For eight years Ruben Martinez has kept faith with the U.S. Postal Service’s official creed: “Neither snow nor rain nor heat nor gloom of night stays these couriers from the swift completion of their appointed rounds.”
Monday was a challenge not on that famous list — extreme cold.
By 3 p.m. the wind chill was 25 degrees below zero and Martinez was trudging through snow drifts as deep as two feet created by 24 mph hour winds whipping across a field from Ray Mellert Park in Medina, all while most of his customers sought refuge inside their homes.
Martinez spends the better part of 10 hours a day outside. He gets the mail to his customers on time with a smile on his face.
“I love my job, even though it is not for everybody,” he said. “I only get two 10-minute breaks and 30 minutes for lunch.”
To keep warm, he wears multiple pairs of pants and shirts while placing hand warmers in between the layers throughout his body including his hands and feet.
“I also keep extra gloves and hats in the truck in what I call my goody bag just in case I need them,” he said.
The boots that he wears tie up around his calves and are waterproof and cold resistant.
Tucked into his boots are blue snow pants, clad with red and blue trim, which match his blue winter coat that is issued by the U.S. Postal Service.
He wears the blue and white eagle logo on his chest proudly.
Each article of clothing is stained the color of white chalk from road salt debris and the harsh elements.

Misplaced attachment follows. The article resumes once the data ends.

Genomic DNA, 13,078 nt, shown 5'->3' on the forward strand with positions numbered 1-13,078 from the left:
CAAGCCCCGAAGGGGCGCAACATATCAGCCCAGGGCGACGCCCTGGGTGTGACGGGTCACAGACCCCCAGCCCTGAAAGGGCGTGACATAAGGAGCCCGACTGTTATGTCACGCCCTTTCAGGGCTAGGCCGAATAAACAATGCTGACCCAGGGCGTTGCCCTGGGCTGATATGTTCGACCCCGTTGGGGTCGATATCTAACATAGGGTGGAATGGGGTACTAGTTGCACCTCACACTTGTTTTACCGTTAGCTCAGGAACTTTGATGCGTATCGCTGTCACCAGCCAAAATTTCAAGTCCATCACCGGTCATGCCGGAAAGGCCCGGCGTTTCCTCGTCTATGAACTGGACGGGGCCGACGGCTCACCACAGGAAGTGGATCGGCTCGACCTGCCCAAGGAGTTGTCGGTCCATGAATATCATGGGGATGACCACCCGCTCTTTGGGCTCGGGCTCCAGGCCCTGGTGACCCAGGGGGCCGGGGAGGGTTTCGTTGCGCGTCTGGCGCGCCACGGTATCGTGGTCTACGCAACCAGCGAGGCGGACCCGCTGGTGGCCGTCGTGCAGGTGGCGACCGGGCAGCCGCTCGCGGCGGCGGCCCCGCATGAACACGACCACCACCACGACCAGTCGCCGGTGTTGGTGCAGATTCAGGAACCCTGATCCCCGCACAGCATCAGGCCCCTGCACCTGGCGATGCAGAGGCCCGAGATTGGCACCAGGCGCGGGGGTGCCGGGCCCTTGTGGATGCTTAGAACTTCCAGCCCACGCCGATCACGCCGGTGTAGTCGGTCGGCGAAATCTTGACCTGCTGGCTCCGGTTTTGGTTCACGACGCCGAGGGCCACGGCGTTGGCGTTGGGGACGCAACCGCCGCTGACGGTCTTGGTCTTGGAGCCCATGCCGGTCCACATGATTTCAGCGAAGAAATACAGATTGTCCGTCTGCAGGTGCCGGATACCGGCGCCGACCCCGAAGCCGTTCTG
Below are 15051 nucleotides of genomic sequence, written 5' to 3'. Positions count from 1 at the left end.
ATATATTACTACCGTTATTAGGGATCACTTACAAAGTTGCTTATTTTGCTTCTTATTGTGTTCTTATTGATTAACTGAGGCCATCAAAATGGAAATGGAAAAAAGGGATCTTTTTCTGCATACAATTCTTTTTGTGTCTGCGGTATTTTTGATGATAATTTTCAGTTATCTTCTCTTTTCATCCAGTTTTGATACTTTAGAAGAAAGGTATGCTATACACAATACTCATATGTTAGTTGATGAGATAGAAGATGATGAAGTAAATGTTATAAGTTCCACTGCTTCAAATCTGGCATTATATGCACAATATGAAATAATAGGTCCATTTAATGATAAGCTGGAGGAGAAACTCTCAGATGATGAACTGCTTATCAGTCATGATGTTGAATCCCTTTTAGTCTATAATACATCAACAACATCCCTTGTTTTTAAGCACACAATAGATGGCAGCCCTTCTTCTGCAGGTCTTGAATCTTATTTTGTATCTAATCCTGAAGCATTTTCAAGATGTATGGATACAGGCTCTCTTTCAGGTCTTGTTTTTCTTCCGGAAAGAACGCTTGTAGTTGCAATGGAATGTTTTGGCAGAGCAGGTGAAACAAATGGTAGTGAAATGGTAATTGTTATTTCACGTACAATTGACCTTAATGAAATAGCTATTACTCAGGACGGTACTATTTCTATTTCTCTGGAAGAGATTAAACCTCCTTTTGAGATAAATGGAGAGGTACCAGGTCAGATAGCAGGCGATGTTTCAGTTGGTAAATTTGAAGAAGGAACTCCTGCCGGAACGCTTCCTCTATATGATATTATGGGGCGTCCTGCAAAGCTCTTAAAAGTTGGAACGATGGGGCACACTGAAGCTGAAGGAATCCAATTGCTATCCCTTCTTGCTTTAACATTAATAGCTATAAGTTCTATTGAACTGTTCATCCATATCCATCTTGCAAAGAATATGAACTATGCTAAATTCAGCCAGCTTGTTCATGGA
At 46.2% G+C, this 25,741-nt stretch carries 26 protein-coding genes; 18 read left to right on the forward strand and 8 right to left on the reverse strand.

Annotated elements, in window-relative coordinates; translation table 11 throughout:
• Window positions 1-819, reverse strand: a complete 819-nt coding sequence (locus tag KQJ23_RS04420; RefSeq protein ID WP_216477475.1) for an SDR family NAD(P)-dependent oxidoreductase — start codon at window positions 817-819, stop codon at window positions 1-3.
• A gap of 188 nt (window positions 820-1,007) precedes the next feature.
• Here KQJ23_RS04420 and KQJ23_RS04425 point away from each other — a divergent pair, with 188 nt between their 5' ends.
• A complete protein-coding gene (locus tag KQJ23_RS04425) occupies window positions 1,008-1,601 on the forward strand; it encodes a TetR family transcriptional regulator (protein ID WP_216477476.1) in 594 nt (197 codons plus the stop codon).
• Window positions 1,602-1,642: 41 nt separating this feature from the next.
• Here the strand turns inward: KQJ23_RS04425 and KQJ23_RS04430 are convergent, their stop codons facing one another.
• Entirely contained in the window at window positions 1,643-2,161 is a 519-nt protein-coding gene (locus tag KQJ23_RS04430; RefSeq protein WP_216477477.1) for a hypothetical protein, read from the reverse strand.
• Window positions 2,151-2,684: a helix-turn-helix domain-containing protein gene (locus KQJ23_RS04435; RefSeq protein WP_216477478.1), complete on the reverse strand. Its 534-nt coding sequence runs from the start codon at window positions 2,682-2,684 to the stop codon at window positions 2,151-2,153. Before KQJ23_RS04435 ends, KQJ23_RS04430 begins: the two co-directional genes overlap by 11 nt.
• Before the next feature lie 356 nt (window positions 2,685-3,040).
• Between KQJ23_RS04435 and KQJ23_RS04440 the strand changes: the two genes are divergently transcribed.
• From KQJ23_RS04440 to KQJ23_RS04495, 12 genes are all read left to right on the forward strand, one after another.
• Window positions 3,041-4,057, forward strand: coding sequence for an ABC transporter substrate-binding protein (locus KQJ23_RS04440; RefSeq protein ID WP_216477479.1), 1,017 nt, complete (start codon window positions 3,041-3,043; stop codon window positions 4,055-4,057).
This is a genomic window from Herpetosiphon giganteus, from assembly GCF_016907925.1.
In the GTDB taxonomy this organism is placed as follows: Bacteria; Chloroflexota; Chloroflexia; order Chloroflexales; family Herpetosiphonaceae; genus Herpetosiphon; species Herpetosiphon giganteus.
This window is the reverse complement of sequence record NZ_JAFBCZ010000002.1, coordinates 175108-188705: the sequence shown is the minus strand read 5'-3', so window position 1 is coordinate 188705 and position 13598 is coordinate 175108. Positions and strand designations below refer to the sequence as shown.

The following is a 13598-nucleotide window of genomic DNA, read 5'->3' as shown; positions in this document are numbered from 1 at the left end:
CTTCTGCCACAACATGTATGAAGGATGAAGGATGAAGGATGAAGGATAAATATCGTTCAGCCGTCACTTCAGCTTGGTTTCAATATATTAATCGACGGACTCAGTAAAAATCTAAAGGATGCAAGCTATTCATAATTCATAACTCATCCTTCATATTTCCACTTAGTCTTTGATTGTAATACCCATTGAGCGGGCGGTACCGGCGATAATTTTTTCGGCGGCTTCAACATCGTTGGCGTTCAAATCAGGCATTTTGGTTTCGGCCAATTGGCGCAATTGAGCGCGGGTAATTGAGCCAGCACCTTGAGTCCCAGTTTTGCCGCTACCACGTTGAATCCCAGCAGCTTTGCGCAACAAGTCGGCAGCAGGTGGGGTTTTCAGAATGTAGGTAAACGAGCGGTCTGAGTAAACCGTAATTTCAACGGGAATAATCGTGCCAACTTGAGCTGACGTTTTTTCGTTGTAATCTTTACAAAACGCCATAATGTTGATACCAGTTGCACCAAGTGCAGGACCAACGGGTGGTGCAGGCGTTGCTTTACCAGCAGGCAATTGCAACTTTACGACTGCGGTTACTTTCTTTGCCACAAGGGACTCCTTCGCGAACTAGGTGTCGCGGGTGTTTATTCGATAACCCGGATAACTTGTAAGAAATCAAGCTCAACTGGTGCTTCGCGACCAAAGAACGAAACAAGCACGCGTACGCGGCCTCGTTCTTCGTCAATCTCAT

His route takes him through the Birch Manor apartment complex on the west side of the city so he gets intermittent blasts of heat inside the lobby of each building before he has to head back into the polar vortex that has consumed most of the Midwest for the past 24 hours.
“It’s nice to get a little break like that,” he said.
Inside one of the buildings Martinez delivered a package to a short, older woman who exclaimed “Oh I feel bad for you guys!”
Martinez just smiled and said, “Have a good day.”
The longest stretch of exposure Martinez suffers through is the effort to fill the community mailboxes of the Birch Hill Apartments across the street, which can take him over an hour to complete.
“The boxes are right by the street so you have the extra cold factor when cars whip past you and you’re not moving,” he said.
Martinez said he would rather work in the scorching heat than the blistering cold because he can always take layers off in the heat and it’s harder to put layers on in the cold.
Contact reporter Andrew Davis at (330) 721-4050 or email@example.com.